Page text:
The Top 10 Most Dominant Race Cars of All Time
When Audi arrived in prototype sports car racing in 1999, few observers gave them a second look. After all, they wouldn’t be allowed to utilize the added advantage of quattro all-wheel-drive like they were able to in rallying, Trans-Am, IMSA GTO and touring cars. And it appeared that the company couldn’t even decide which direction it wanted to go with the program: It fielded both closed-top (the R8C, developed by Racing Technology Norfolk and run by Audi Sport UK) and open-top (the Dallara-built R8R, fielded by Audi Sport Team Joest) prototypes.
However, after the R8Cs struggled heavily at the 24 Hours of Le Mans, Audi canned the coupe program and set about developing an improved R8R for the 2000 racing season. That new car – now known simply as the R8 – made its debut at the 12 Hours of Sebring; it finished 1-2 overall, a lap ahead of the third-place BMW V12 LMR. Three months later, it swept the podium in its Le Mans debut, and ended the year by winning the American Le Mans Series team and driver championship (the latter going to Allan McNish).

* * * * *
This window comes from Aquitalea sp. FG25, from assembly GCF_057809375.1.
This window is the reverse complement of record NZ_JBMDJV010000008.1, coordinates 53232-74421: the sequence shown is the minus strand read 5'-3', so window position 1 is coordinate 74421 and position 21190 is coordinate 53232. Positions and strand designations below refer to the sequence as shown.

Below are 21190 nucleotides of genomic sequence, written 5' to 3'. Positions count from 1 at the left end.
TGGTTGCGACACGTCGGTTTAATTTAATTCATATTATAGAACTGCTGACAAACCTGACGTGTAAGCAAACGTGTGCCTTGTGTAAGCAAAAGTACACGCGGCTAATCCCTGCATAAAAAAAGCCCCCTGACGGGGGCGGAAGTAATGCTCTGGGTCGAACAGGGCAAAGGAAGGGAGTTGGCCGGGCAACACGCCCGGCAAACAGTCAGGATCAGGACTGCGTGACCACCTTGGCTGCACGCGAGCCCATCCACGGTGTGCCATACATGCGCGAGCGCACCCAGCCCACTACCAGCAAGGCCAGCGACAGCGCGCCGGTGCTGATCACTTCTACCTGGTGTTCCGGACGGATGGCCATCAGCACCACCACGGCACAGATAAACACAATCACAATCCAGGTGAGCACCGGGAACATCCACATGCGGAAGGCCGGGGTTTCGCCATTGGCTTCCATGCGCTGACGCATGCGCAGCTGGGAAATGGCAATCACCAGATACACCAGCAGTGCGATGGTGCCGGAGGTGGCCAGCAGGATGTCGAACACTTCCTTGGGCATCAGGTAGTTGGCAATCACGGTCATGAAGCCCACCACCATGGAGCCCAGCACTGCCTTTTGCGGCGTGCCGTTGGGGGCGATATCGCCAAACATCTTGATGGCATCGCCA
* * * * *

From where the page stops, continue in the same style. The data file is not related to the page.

The R8 went on to take the ALMS title again every year from 2001 to 2005, and it won its final three races in 2006 to help Audi Sport North America to that season’s championship. Additional Le Mans victories also came in 2001, ’02, ’04 and ’05. What happened in 2003, you ask? The factory Audi program was taking a siesta that year, the idea being that it would improve the chances of corporate cousin Bentley topping the podium, which it dutifully did. But here’s the thing: The Bentley Speed 8 had a whole bunch of R8C and R8 bits under its British Racing Green skin, including the latest specification 3.6L twin-turbo V8. So yeah, the R8’s winning streak at La Sarthe was only semi-unbroken.